Within the questionnaire , the theme for the questions included; what GCSE grades they received(past),what they are doing currently and their experience within schools environment with teachers. Denscombe (2017) argues by setting themes for the questionnaire it able to make it more useful for future research. By doing this it is able to support that there was adequate planning in enabling a successful piece of research (Christian,2018).


Gaining ethical approval (including consent and tutor approval)


Ethical review from the Northampton University Research ethics committee was sought and gained . Various ethical factors were recognised from the onset for conducting the research, such as British Educational Research Association (BERA,2018) , the Framework for Research Ethics (ESRC, 2012) and the Data Protection Act 1998 (Legislation.gov.uk, 2018).  Consent was required due to the complexity of the topic, which was going to be discussed. For instance, “ school experiences and academic achievement, which will all entail them to disclose their emotional and physical capabilities in that point in time of their life”. The participants will have a recall of both memories and experiences which could potential affect their holistic well being.

Prior to signing the consent form all the participants were given a participant information letter which followed the BERA(2018) and ESRC(2012) which clearly outlines : all participants must have knowledge of the way the research is going to be conducted, why they are involved within the research, how the data will be used and who will see the results of the research, appendix 2 is able to confirm this. The letter internalised all these aspects enabling it to be signed off by the Childhood and Youth Research module leaders, appendix 3 is able to confirm this. Furthermore, upon following both BERA(2018) and ESCRA(2012) guidelines, they state any research is required to have an informed consent form, whereby it must clearly state a way in which a participant can withdraw from the research. The research did meet this as all participant signed the consent form.


Carrying out the data collection

The study was carried out at Northampton College, prior to the study each participant was contacted enabling to arrange a suitable day enabling to meet their schedule, so they were able to do the questionnaire. Leavy(2017) would argue that this is able to show a good relationship between the researcher and participants have been built, potentially enabling more valid data.


Upon collecting the data, as stated before once the participants had signed and received their informed consent form and participant letter, when they were ready and confident to complete the questionnaire, the researcher left them with it, until they were ready to return the questionnaire. Rosenthal and Jacobson (1968) argued this is the best way to conduct research as it reduces the Hawthorne effect, this can be defined as when people adapt their behaviour accordingly, as they know they are being watched (Kirby,2000). Overall, this enables to increase the validity and representativeness of the research. Finally, the questionnaire was carried out over a 2 week period and it took each of the participants between 12- 15 minutes, it can be supported by  Dörnyei and Taguchi(2009) that is was successful as the durations of the questionnaire didn’t exceed 30 minutes . The questionnaire was able to show clarity within the wording and layout as, when any participants collecting I wasn’t called back.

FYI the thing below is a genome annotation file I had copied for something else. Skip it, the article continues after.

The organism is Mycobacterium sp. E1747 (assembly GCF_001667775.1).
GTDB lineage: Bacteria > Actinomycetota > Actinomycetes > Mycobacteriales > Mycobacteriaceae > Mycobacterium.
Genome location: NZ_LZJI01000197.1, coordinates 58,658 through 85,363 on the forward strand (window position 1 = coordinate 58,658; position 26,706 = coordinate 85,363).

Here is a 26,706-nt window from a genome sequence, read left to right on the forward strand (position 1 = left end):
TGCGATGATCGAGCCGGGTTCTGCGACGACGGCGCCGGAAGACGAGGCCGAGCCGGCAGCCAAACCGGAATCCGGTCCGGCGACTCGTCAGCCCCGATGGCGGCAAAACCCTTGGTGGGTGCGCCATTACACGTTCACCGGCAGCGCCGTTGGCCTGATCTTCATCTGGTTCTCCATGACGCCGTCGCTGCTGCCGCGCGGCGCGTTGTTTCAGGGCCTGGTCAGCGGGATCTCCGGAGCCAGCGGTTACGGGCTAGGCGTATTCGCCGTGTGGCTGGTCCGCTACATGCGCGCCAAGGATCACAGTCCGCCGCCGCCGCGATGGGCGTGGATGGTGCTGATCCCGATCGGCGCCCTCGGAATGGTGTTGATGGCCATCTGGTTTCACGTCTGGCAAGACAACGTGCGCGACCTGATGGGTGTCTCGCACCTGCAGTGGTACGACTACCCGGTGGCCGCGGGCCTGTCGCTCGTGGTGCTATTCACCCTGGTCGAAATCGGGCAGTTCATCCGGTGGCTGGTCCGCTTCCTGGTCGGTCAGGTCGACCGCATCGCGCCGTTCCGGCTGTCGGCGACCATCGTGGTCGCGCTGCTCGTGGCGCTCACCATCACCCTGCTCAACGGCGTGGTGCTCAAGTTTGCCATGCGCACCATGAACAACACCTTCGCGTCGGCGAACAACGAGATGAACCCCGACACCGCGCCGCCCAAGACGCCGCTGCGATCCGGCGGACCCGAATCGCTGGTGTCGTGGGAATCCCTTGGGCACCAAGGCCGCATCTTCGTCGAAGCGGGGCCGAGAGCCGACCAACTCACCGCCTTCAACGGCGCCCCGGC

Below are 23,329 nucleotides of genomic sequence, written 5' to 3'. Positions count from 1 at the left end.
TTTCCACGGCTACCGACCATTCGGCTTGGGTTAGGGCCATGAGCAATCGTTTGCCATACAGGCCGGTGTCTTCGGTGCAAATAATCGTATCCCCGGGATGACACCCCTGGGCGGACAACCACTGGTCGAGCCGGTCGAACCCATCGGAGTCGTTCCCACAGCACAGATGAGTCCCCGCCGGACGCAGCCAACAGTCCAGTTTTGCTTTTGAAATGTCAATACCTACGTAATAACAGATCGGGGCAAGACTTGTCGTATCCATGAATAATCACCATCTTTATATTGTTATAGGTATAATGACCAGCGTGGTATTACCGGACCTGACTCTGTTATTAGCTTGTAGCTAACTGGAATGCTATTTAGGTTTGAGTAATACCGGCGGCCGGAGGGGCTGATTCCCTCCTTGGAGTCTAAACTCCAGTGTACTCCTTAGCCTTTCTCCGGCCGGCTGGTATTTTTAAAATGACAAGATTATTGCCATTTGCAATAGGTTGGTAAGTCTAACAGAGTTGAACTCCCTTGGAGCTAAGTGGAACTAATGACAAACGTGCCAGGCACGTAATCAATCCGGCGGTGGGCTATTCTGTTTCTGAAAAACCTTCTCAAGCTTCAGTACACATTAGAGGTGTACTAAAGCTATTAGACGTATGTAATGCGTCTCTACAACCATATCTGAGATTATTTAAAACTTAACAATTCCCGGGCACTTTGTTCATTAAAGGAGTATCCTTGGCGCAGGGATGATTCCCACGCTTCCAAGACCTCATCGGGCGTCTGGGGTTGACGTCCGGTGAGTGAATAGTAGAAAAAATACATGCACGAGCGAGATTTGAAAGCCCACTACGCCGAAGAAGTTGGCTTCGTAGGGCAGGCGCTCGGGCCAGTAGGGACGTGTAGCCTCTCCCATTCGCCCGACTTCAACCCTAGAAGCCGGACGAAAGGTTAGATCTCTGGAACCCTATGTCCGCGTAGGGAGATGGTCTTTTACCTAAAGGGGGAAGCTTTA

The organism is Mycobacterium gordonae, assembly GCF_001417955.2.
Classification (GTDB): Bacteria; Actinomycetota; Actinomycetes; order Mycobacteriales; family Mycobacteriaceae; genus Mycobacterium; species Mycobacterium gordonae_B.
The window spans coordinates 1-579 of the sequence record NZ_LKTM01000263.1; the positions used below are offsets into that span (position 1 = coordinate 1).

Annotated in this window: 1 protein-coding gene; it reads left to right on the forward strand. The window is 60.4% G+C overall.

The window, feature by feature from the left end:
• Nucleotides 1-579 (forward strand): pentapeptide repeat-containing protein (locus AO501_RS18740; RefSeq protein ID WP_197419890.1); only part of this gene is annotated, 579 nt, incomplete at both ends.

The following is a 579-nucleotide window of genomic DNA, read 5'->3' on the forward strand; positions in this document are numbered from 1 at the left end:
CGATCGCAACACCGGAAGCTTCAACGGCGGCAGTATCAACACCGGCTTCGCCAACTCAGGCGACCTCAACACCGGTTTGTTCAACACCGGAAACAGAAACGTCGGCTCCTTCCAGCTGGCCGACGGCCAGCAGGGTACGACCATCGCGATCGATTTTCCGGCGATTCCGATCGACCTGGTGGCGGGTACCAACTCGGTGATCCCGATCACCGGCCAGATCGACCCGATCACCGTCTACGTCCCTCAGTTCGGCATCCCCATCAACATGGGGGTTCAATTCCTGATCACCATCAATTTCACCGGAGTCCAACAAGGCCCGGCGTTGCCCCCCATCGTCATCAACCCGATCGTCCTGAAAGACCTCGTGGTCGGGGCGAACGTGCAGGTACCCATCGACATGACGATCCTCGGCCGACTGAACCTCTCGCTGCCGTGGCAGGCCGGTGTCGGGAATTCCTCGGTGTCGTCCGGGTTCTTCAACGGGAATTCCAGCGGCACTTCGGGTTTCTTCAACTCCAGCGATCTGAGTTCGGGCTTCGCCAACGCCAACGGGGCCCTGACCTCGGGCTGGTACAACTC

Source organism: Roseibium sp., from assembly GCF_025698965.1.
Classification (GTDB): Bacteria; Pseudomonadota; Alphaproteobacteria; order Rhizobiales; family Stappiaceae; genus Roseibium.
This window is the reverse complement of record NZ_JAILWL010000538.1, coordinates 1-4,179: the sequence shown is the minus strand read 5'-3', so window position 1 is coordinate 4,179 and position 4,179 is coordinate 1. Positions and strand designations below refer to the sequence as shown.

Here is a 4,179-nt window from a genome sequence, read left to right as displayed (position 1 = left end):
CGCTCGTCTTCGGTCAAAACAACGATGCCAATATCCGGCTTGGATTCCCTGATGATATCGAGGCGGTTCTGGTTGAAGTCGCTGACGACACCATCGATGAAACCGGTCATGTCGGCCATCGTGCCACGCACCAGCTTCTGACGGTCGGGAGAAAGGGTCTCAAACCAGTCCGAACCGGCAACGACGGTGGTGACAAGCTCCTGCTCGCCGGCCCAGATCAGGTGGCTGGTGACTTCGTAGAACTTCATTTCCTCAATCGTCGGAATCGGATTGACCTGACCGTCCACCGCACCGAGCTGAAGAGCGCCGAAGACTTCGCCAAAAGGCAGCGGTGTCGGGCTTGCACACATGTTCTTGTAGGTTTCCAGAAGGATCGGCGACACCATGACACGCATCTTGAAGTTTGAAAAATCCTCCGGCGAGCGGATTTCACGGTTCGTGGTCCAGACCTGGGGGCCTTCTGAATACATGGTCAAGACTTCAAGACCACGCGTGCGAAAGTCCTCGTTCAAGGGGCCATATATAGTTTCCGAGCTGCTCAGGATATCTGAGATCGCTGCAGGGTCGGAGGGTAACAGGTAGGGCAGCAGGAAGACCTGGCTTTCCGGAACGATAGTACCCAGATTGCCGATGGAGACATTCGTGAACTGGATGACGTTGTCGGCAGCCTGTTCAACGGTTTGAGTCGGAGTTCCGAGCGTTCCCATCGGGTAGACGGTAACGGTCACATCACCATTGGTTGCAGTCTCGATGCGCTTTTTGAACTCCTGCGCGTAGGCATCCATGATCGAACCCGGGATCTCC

Brief feedback of findings


In analysing the  questionnaires data, two consistent themes occured. The first theme was the representation that particular ethnic groups such as black african/ caribbean posed a fatalistic mindset. As previously mentioned in the research proposal this a concept argued by Stansfield(2016) that this mindset is a major factor that contributes to the underachievement of black boys within society. Another occuring theme that was also previously mentioned and researched was the difference between achievement between genders, girls overall were seen to achieve more leading them to currently be in higher education, this is a concept also argued by Alexander, R., Doddington, C., Gray, J., Hargreaves, L. and Kershner, R. (2012). Whereas the boys didn’t achieve nor meet the expected grades.

Overall, the questionnaire was able to find out more qualitative data, comparison to current literature or research that is currently available. However, it was able to support the literature and research that was also currently available. This enables to increase the validity and representativeness of  their research.


Reflection on the process including your own learning and changes you

would consider for the future


Throughout the process of the reflection, I will be using Gibbs’ reflective cycle. In terms of the questionnaire it was successful by meeting the required percentage, enabling it to be representative enough. However, I personally thought as I was basing the sample size on individuals who wanted to participate , there would have been more of a response rate. This made me feel a little bit disheartened and curious. The bad experience was the fact that I felt that my study lacked aspects of representativeness and validity. The good experience and it made me sense, upon doing my research it made me realise that next time I could use a different sampling method.  To eliminate this next time, I would change the time period in which the questionnaire was conducted, Druckman (2005), argues that festive period such as christmas hinder outcome as individuals are both personally and academically busy. Another factor, that should have been included within my questionnaire was in regards to family structure, as within my literature research it was able to identify that it has an impact on the academic achievement of a young person.

Find Out How UKEssays.com Can Help You!